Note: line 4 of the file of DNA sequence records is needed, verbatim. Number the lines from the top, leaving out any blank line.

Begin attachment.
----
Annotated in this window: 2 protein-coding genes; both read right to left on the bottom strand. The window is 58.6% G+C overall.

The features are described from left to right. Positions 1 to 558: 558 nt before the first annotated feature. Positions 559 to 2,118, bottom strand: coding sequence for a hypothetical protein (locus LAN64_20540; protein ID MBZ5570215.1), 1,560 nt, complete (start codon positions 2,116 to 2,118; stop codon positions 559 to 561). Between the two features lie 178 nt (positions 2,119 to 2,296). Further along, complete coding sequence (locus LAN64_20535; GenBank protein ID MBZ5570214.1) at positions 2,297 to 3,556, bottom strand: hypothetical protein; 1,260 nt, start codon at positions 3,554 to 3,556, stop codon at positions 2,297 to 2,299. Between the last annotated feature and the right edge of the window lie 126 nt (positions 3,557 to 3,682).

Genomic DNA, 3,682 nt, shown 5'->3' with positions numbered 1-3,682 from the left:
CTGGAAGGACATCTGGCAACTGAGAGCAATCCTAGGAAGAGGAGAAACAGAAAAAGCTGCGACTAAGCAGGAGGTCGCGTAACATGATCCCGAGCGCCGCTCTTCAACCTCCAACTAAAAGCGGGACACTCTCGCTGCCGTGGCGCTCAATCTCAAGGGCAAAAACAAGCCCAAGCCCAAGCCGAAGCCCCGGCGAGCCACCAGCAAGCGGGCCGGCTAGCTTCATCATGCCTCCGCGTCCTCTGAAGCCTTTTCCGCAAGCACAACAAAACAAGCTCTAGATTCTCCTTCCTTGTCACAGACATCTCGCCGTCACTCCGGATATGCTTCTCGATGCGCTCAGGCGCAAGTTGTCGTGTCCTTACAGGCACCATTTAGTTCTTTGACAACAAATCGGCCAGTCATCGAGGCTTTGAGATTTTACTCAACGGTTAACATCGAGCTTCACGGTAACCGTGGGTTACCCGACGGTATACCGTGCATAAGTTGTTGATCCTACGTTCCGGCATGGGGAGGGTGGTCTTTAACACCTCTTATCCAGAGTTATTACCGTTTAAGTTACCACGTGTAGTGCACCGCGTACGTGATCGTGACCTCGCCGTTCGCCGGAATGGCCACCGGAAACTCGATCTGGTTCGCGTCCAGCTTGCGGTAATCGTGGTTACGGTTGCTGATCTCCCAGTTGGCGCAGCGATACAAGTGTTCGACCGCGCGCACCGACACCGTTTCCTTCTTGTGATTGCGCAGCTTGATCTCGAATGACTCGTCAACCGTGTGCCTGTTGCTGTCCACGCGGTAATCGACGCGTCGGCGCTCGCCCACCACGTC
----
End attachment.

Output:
CTGGAAGGACATCTGGCAACTGAGAGCAATCCTAGGAAGAGGAGAAACAGAAAAAGCTGCGACTAAGCAGGAGGTCGCGTAACATGATCCCGAGCGCCGCTCTTCAACCTCCAACTAAAAGCGGGACACTCTCGCTGCCGTGGCGCTCAATCTCAAGGGCAAAAACAAGCCCAAGCCCAAGCCGAAGCCCCGGCGAGCCACCAGCAAGCGGGCCGGCTAGCTTCATCATGCCTCCGCGTCCTCTGAAGCCTTTTCCGCAAGCACAACAAAACAAGCTCTAGATTCTCCTTCCTTGTCACAGACATCTCGCCGTCACTCCGGATATGCTTCTCGATGCGCTCAGGCGCAAGTTGTCGTGTCCTTACAGGCACCATTTAGTTCTTTGACAACAAATCGGCCAGTCATCGAGGCTTTGAGATTTTACTCAACGGTTAACATCGAGCTTCACGGTAACCGTGGGTTACCCGACGGTATACCGTGCATAAGTTGTTGATCCTACGTTCCGGCATGGGGAGGGTGGTCTTTAACACCTCTTATCCAGAGTTATTACCGTTTAAGTTACCACGTGTAGTGCACCGCGTACGTGATCGTGACCTCGCCGTTCGCCGGAATGGCCACCGGAAACTCGATCTGGTTCGCGTCCAGCTTGCGGTAATCGTGGTTACGGTTGCTGATCTCCCAGTTGGCGCAGCGATACAAGTGTTCGACCGCGCGCACCGACACCGTTTCCTTCTTGTGATTGCGCAGCTTGATCTCGAATGACTCGTCAACCGTGTGCCTGTTGCTGTCCACGCGGTAATCGACGCGTCGGCGCTCGCCCACCACGTC